In the Spotlight - Rémy Cointreau and Cognac's slowdown
Remy's Cognac is still finding profits
What China giveth, China also taketh away, was the lesson for Rémy Cointreau in its full-year results this week.
The company has benefited more than most from the country's thirst for high-end Cognac and now generates 40% of its operating profits from Cognac sales in China, according to the Financial Times. And what riches there have been. Last year's operating profits jumped by 25% to crack the EUR200m barrier while this year saw a further 18% hike.
All would appear rosy in the Rémy garden, and the FT quoted analysts praising the “resilience of the Cognac category in Asia”.
Executives were also upbeat, as is their nature - “Underlying growth in China is still there,” said finance head Frederic Pflanz.
Admittedly, CEO Jean-Marie Laborde did acknowledge not everything in China was going Rémy's way, with the crackdown on gift giving hampering luxury sales and inventory issues from a weak Chinese New Year affecting wholesaler shipments.
But Laborde made sure he stayed clear of the word “slowdown”, opting instead for “soft” and “lacklustre”.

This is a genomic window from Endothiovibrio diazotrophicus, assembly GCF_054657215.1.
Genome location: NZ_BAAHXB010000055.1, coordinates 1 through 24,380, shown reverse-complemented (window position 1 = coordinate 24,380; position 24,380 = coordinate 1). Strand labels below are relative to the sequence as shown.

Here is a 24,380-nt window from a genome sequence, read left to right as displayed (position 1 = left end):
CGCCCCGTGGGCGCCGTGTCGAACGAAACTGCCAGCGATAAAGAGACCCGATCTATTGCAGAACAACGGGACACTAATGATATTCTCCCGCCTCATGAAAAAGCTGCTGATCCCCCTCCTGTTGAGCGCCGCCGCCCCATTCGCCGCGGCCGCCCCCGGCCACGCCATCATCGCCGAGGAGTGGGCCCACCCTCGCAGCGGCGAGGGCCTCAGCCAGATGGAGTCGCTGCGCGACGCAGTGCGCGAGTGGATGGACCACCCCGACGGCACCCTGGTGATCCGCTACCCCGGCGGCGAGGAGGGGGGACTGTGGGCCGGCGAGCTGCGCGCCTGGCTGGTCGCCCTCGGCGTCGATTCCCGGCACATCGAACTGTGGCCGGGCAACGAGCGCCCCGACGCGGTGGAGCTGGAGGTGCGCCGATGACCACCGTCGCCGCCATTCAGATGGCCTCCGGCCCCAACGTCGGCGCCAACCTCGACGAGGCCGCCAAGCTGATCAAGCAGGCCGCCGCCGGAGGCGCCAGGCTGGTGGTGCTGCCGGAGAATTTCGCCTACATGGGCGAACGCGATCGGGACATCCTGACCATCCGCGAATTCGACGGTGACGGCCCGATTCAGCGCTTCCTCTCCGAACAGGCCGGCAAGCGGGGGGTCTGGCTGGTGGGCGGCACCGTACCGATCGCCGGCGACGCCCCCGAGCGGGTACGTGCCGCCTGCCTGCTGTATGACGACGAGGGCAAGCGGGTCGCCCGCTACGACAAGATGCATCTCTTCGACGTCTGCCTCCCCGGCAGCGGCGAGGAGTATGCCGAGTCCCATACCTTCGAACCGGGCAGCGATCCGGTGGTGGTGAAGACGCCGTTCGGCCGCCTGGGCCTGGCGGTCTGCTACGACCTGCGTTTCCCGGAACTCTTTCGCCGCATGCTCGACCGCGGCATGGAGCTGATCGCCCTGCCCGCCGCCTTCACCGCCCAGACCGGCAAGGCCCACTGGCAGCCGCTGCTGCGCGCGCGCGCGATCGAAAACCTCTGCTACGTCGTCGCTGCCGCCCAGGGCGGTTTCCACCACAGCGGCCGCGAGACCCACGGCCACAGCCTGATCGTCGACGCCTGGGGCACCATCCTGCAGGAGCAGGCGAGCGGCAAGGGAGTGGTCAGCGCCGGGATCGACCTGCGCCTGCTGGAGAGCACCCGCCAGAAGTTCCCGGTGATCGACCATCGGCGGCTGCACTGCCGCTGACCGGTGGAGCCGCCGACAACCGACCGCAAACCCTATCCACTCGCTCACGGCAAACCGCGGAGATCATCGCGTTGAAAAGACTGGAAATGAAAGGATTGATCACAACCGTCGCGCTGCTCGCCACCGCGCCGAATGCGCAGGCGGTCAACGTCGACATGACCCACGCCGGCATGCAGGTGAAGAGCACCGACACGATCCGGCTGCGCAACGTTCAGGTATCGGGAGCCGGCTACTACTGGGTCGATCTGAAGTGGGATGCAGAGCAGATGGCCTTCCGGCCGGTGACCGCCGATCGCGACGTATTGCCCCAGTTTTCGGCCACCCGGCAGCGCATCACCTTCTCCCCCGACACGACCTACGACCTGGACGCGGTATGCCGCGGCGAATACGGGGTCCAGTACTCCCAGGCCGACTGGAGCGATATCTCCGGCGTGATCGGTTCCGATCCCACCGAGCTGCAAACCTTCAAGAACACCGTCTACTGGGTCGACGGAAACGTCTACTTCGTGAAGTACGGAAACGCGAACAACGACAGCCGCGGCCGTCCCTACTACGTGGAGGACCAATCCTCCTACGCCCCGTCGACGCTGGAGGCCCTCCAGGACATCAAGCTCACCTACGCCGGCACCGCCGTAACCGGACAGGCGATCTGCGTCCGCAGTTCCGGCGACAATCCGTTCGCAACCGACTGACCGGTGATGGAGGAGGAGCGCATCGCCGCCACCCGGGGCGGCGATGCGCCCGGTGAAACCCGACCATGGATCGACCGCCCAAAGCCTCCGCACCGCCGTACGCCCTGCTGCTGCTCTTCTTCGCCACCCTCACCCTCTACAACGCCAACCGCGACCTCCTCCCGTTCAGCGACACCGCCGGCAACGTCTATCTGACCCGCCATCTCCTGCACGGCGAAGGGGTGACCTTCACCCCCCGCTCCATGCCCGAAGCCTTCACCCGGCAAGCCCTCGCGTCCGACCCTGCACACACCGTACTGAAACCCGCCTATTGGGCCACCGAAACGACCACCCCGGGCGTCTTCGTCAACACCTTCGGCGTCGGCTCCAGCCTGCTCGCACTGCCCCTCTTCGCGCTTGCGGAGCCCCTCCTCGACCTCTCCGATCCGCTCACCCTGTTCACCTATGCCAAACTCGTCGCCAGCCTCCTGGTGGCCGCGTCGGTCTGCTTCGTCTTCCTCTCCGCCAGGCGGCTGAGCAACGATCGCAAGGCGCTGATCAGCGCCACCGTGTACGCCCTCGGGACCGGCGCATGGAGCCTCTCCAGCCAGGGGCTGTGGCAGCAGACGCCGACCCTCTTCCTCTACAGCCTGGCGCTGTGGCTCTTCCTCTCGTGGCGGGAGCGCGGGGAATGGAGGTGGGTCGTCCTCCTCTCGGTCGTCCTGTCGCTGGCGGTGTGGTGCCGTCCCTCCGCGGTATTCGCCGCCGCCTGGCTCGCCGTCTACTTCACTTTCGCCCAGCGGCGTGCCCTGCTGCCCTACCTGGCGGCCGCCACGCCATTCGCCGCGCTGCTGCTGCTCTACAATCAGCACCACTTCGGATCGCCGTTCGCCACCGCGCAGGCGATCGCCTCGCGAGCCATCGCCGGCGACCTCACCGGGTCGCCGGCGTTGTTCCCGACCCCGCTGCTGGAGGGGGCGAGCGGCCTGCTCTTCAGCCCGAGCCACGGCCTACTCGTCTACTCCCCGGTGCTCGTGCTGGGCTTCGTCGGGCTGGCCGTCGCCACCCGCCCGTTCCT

Others were not so constrained. “We know that the top end of the Chinese market has been hardest hit by the slowdown and almost certainly that has put a bit of a squeeze on margins in the second half on China,” Bernstein analyst Trevor Stirling said, raising concerns over Rémy's high-value Cognac such as Rémy Martin's Louis XIII.
According to Stirling, Rémy Martin's fiscal H1 operating margins grew by 2.1 percentage points, while H2 margins fell back by 1.2 percentage points, leading to the conclusion that Rémy's continuing profits jumps are now being fuelled by lower prices instead of higher sales.
Rémy's problems don't end there, however. The Paris-based firm confirmed that Famous Grouse-maker Edrington is to end a 28-year distribution agreement for its brands in the US, at an estimated cost to the company of EUR1.5m. Its St Rémy brandy brand has also lost a valuable ally in the shape of EU subsidies, leaving it far more exposed to the vagaries of the US market it is mainly sold in.
So should Rémy be worried? Here's Laborde to answer that question. "I am not at all worried about the future of Cognac and whisky in China," he told a press conference.
So far, so unequivocal.
But with some analysts predicting the slowdown could last beyond the end of the year, Laborde's certainty may not be so absolute in private.
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